She added Oprah Winfrey and Michelle Obama, expanding her solo show, “Brand New Shoes,” to two sketch acts about historically significant Black American women.
But with these additions, Barbara Jordan, the famous civil rights leader and congresswoman from Texas who spoke eloquently during the Nixon-era Watergate hearings in the 1970s, had to be dismissed, says Tia Madison. , author of the play and professor of communication studies at Napa Valley College.
Yet Madison’s nearly 90-minute piece still includes vignettes she created 22 years ago while a student at the University of California, Los Angeles, and refined over the following years: Prints by Rosa Parks, Katherine Dunham, Maya Angelou, Dorothy Dandridge, Mary McLeod Bethune and Marian Anderson.
Vallejo resident Madison, who will resume her show for two performances on Saturday at the Suisun Harbor Theater in Suisun City, said the sketches had evolved over time to reflect not only her heightened theatrical skills, but also the slings and arrows of life that come with growing old.
“I think the change is in me,” she said in a brief phone interview on Tuesday. “The characters are always the same. When he wrote it in 2000, I was young and didn’t have many experiences. I believe the series has matured with me.
Reviewed favorably in The Reporter when it opened more than 15 years ago in Solano County, “Brand New Shoes” – which briefly delves into women’s lives through period costumes, songs, dances, a figurative language and a story – is “a celebration, an evolution of shoes – not the ones you wear, but the ones you wear,” Madison states at the start of the piece.
As she dons a series of 10 1/2 AA shoes, she transforms into famous women at key moments in their lives: Parks the civil rights pioneer; Angelou the poet; Dunham the famous choreographer; Anderson the opera diva; Bethune the educator; Dandridge the beautiful and troubled film actress; Winfrey, the American businesswoman, talk show host, actress, author, producer and philanthropist; and Obama, the lawyer and former first lady.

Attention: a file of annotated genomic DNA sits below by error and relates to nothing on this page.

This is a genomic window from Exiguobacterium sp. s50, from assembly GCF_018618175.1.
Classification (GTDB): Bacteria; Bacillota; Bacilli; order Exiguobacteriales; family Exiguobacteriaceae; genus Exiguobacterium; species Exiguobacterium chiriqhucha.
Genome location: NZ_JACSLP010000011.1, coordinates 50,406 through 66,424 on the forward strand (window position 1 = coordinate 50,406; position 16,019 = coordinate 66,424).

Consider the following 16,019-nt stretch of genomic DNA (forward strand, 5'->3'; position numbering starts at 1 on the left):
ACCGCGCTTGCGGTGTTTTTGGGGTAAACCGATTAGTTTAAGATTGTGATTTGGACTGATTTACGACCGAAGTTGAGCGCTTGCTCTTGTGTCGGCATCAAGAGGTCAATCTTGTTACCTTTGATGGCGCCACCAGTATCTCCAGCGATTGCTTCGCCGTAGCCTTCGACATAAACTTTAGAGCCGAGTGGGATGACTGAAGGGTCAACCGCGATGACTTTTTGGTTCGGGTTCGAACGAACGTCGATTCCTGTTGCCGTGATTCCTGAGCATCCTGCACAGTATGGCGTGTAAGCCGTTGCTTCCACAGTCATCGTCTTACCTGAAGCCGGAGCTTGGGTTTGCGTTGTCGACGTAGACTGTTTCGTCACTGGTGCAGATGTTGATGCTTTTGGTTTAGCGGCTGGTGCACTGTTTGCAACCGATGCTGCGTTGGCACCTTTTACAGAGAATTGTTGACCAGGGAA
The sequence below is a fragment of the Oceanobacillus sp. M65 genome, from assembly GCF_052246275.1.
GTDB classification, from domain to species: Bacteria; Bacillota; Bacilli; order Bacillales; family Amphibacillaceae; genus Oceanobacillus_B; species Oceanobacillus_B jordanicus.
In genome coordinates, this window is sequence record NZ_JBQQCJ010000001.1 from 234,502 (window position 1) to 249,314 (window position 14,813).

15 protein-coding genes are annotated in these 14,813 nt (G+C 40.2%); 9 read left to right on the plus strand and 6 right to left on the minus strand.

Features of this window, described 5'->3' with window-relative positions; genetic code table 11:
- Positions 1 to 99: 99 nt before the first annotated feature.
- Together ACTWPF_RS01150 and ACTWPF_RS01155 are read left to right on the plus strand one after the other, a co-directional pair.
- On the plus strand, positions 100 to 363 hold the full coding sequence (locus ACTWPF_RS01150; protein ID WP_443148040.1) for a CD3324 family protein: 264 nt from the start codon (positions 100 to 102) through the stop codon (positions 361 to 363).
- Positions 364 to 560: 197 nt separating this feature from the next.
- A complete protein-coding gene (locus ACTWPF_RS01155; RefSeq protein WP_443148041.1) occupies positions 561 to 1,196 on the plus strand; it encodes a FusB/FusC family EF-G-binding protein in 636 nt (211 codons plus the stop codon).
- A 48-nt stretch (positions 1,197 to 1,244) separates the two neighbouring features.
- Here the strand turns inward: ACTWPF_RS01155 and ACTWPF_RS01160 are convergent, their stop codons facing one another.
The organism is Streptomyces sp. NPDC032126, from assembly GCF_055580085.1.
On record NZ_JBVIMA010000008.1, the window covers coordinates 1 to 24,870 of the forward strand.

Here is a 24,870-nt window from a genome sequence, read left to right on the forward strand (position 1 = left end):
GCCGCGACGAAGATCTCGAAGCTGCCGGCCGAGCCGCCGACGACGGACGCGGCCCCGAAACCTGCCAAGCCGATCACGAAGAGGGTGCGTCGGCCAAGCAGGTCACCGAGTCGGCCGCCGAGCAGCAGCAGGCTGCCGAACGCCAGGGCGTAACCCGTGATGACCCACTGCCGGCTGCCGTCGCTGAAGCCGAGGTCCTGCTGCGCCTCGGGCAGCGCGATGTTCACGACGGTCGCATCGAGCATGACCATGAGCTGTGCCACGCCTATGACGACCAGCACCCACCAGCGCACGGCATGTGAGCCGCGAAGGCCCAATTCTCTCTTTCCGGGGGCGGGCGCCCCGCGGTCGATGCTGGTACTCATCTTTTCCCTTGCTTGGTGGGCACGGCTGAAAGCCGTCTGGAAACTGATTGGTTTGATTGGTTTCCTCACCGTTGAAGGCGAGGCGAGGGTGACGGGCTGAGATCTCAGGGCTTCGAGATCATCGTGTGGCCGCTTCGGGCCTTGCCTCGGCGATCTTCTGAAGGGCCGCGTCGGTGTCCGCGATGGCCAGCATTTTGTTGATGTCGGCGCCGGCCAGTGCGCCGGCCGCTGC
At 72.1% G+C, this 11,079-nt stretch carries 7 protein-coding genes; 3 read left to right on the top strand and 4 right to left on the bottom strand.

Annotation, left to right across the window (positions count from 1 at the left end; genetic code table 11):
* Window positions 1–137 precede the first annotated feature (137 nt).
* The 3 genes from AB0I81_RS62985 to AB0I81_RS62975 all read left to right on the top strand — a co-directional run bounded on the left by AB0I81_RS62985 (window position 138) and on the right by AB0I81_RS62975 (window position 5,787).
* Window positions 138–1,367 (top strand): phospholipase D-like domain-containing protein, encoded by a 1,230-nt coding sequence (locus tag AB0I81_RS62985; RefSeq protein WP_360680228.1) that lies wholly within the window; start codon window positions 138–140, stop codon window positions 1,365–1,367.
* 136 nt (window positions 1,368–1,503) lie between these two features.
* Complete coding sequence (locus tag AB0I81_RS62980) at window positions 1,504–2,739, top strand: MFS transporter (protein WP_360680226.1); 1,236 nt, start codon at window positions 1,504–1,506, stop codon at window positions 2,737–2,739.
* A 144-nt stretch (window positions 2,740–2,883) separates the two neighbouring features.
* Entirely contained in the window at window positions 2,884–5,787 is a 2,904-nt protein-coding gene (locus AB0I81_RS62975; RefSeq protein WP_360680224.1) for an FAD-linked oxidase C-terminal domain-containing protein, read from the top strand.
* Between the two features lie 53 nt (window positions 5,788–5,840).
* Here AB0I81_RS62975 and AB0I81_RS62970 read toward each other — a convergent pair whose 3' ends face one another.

Most recently, Madison, 46 and mother of two, presented the award-winning show (Sacramento Regional Theater Alliance honors Outstanding Original Screenplay and Outstanding Production of an Original Screenplay) during Black History Month at Cal Maritime , the merchant marine academy, in Vallejo.
In addition to earning a master’s degree in theater, Madison earned a doctorate in curriculum and teaching from the University of Phoenix in 2013. Her dissertation was titled “A Qualitative Phenomenological Study of Leadership Challenges in Programs.” retention programs,” an effort, she wrote in an email to The Reporter, “to highlight programs that bridge the gap between achievement and opportunity for ‘African-American community college students’ and the challenges program managers face”.
The show’s revival comes amid major changes in America, from the pandemic and the Black Lives Matter movement to the rise of white supremacist groups nationwide and the January 6, 2021 invasion of the U.S. Capitol. increasing the number of black people in our halls of government; and the publication of the 1619 Project, this latest long-running journalism project that reframes the consequences of slavery and the contributions of black Americans to our nation’s narrative.
As she and the play have matured, Madison has been approached by other actors to perform the show and she plans to release it, she said.
“I think it’s time to share this work with other actors,” she said. “Over the years, I’ve wanted to be the actress to do it, but now I’m ready to share that job with other actors.”
IF YOU ARE GOING TO
A one-woman show by Tia Madison
When: 2 p.m. and 7 p.m. on Saturday
Or: Suisun Harbor Theater
720 Main Street, Suisun City
Information: (707) 435-3800